I happened to have all these ingredients-but you can take this idea and use whatever YOU might have in your fridge or on your shelf. Again, don’t be afraid to get creative! Toast would probably serve just fine if you don’t want to make pancakes and/or hash browns-it would certainly be easier! Remember, the point of all of this is to use up ingredients and save money, but still have something tasty to eat for dinner!

Idea number three: Quesadillas

Last night I made myself another “something from nothing” dinner by using leftovers in my fridge. I simply heated about a tablespoon of vegetable oil over medium heat. Once the oil was hot, I added one whole wheat tortilla shell. Then I topped that with shredded cheese, a bit of fresh cilantro, and once again that lunchmeat ham! I topped this with another whole wheat tortilla shell, and fried both sides until brown and the cheese was well melted. The shell shrank a good bit in this process. I removed the quesadilla to a plate and cut into four sections. I then mixed some salsa and fat free sour cream, topped each section with the mix, and enjoyed! This is another meal that could utilize any number of combinations of meat, veggies, cheese, rice, beans…make it your own! Once again, the name of the game is to use up spare ingredients and save money! Don’t be afraid to get creative and try something new.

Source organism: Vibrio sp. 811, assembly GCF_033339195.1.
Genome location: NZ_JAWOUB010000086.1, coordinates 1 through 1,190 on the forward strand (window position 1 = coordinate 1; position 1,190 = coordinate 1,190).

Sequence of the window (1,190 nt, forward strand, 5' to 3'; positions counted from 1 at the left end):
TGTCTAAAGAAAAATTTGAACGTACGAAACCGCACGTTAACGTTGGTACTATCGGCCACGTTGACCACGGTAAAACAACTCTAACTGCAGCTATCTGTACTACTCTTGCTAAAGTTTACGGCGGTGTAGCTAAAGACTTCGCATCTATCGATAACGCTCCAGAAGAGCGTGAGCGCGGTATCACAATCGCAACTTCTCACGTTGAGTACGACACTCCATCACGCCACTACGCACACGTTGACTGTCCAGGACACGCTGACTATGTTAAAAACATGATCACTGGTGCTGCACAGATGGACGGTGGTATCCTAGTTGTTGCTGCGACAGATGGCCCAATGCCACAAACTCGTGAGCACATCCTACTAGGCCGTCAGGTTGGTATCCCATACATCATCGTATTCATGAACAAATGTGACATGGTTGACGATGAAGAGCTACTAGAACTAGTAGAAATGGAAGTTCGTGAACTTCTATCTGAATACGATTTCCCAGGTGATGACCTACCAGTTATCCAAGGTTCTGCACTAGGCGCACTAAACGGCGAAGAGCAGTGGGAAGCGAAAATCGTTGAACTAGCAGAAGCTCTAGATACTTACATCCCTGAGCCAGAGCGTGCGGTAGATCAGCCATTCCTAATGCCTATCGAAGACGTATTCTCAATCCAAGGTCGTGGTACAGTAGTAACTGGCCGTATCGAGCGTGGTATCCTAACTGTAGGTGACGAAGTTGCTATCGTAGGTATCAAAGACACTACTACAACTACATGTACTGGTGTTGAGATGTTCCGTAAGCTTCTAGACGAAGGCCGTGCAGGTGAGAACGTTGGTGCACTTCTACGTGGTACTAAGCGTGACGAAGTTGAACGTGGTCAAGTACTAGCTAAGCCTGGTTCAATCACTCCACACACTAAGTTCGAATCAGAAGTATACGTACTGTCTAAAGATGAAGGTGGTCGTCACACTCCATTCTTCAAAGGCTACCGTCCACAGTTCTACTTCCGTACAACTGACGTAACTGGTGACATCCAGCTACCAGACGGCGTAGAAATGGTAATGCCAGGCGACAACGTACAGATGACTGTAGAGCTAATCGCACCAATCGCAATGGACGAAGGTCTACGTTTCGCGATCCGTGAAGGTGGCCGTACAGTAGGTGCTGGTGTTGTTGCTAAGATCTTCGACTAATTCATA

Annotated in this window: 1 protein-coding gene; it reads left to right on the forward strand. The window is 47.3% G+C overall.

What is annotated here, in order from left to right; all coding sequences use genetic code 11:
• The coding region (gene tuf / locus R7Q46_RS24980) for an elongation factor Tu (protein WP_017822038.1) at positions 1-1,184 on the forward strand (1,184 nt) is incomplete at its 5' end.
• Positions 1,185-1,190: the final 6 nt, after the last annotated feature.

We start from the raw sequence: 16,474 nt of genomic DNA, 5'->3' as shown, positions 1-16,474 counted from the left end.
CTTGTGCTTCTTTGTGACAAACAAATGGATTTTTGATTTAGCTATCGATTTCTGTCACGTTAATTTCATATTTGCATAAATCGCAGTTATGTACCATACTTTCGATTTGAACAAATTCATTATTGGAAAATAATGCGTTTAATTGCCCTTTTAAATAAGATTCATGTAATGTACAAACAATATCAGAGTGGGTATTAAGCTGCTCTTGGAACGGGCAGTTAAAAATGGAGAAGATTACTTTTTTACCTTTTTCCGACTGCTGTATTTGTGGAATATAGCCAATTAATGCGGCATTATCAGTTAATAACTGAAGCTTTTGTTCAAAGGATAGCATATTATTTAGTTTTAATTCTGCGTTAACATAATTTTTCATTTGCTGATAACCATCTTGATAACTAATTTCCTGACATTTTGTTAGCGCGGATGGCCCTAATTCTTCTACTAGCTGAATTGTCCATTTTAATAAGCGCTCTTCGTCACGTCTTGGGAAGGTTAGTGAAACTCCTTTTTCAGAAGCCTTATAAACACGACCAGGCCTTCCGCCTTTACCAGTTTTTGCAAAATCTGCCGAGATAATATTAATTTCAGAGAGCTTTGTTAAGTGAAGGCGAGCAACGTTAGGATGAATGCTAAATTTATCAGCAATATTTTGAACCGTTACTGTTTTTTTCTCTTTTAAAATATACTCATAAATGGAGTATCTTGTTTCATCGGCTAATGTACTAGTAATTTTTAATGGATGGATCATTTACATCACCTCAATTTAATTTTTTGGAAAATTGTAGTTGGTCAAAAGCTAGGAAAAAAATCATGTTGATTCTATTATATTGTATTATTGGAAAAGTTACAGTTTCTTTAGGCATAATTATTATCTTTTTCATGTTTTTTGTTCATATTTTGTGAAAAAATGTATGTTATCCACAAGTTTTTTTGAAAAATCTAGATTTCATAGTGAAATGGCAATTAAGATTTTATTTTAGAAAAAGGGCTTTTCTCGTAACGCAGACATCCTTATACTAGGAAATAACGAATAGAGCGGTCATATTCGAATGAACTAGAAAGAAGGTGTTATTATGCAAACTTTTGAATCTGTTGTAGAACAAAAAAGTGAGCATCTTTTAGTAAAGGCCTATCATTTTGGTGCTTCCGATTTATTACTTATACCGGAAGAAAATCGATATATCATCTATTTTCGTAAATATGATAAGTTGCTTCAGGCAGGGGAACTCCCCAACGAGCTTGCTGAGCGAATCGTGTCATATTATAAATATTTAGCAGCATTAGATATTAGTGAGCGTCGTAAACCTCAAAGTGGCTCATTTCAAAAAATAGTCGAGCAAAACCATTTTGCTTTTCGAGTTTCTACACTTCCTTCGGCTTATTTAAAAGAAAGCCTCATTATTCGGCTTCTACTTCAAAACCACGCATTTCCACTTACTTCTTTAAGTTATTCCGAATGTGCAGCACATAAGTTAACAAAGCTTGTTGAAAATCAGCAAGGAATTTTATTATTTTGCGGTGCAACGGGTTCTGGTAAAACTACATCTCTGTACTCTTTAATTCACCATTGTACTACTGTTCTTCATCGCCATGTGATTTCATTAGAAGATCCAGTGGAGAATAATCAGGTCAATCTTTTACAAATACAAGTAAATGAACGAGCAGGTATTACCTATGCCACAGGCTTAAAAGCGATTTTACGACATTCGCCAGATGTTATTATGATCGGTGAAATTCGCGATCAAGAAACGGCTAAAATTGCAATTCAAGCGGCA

Idea number four: Crockpot soup

Although I haven’t made this recently, I do utilize this idea often to use up leftovers, especially when I am in school and have little time to cook but want a hot meal to help me study! This is another way to use up any number of eclectic ingredients you may have in your fridge/on your shelf that you just don’t know what to do with. You can take basically any combination of veggies, rice, barley, meat, beans, spices, etc. and make something delicious and plentiful! For the “base,” you will need one carton of broth (could be veggie or beef)-if you don’t have broth, you may also use bullion cubes and water-follow the ratio on the package to make the broth. I ALWAYS mix in one can of chopped tomatoes, with juices-usually the variety with Italian seasonings (in a pinch, I have used salsa). After that, your imagination is the limit. Use whatever veggies, meat (meat is really optional, I rarely put meat in my soup), spices, rice, beans that you want to get rid of….I have found that you can add dry grains such as rice or barley to the mix, and if you allow this to cook all day in the Crockpot on low (8-10 hours), the grains will cook nicely into the mix. Just make sure you have a good amount of broth (I usually add some extra water if I do this) so as to allow the dry grains enough liquid to cook. I also really like adding fresh spinach to the soup. I usually fill my large Crockpot almost to the brim, set it on low, and allow it to cook all day (again, 8-10 hours). This soup will last all week! I also like this because it makes a great, filling, low fat snack.

I hope these ideas have given you inspiration to look at the odds and ends in your fridge and see possibilities for dinner, not items that will fester until thrown away! And I invite you to share any ideas that you have found to turn “something into nothing.”

We will be leaving for vacation to the outer banks tomorrow, so I hope upon my return I have many reviews to share with you! Until next time, bon appétit!